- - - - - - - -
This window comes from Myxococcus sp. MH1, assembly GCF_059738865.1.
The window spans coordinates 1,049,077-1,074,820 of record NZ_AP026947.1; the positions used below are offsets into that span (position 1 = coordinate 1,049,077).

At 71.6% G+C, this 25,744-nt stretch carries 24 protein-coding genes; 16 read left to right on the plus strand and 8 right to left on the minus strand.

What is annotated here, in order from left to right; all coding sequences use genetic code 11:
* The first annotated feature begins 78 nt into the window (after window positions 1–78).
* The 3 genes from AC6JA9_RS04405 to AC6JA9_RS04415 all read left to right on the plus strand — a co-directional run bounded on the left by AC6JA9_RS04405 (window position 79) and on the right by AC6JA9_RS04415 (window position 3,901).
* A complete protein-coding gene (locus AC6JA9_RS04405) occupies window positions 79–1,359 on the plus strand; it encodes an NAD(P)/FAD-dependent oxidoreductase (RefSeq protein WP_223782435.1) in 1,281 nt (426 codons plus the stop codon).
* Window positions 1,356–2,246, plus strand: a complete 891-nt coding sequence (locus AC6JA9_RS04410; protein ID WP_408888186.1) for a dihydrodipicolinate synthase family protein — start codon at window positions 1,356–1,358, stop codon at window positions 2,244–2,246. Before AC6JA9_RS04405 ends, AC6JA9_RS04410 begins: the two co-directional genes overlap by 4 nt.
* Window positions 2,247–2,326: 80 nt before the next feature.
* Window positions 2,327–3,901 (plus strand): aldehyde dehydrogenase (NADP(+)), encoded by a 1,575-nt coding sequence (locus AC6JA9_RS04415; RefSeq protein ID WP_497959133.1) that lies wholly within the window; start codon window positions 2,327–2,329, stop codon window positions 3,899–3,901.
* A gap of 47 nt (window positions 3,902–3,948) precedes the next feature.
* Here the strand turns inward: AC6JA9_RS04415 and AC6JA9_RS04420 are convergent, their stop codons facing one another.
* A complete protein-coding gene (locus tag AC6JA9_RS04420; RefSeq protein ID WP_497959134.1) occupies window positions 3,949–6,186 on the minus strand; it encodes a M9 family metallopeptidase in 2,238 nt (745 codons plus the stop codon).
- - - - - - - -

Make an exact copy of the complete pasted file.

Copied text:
This window comes from Myxococcus sp. MH1, assembly GCF_059738865.1.
The window spans coordinates 1,049,077-1,074,820 of record NZ_AP026947.1; the positions used below are offsets into that span (position 1 = coordinate 1,049,077).

At 71.6% G+C, this 25,744-nt stretch carries 24 protein-coding genes; 16 read left to right on the plus strand and 8 right to left on the minus strand.

What is annotated here, in order from left to right; all coding sequences use genetic code 11:
* The first annotated feature begins 78 nt into the window (after window positions 1–78).
* The 3 genes from AC6JA9_RS04405 to AC6JA9_RS04415 all read left to right on the plus strand — a co-directional run bounded on the left by AC6JA9_RS04405 (window position 79) and on the right by AC6JA9_RS04415 (window position 3,901).
* A complete protein-coding gene (locus AC6JA9_RS04405) occupies window positions 79–1,359 on the plus strand; it encodes an NAD(P)/FAD-dependent oxidoreductase (RefSeq protein WP_223782435.1) in 1,281 nt (426 codons plus the stop codon).
* Window positions 1,356–2,246, plus strand: a complete 891-nt coding sequence (locus AC6JA9_RS04410; protein ID WP_408888186.1) for a dihydrodipicolinate synthase family protein — start codon at window positions 1,356–1,358, stop codon at window positions 2,244–2,246. Before AC6JA9_RS04405 ends, AC6JA9_RS04410 begins: the two co-directional genes overlap by 4 nt.
* Window positions 2,247–2,326: 80 nt before the next feature.
* Window positions 2,327–3,901 (plus strand): aldehyde dehydrogenase (NADP(+)), encoded by a 1,575-nt coding sequence (locus AC6JA9_RS04415; RefSeq protein ID WP_497959133.1) that lies wholly within the window; start codon window positions 2,327–2,329, stop codon window positions 3,899–3,901.
* A gap of 47 nt (window positions 3,902–3,948) precedes the next feature.
* Here the strand turns inward: AC6JA9_RS04415 and AC6JA9_RS04420 are convergent, their stop codons facing one another.
* A complete protein-coding gene (locus tag AC6JA9_RS04420; RefSeq protein ID WP_497959134.1) occupies window positions 3,949–6,186 on the minus strand; it encodes a M9 family metallopeptidase in 2,238 nt (745 codons plus the stop codon).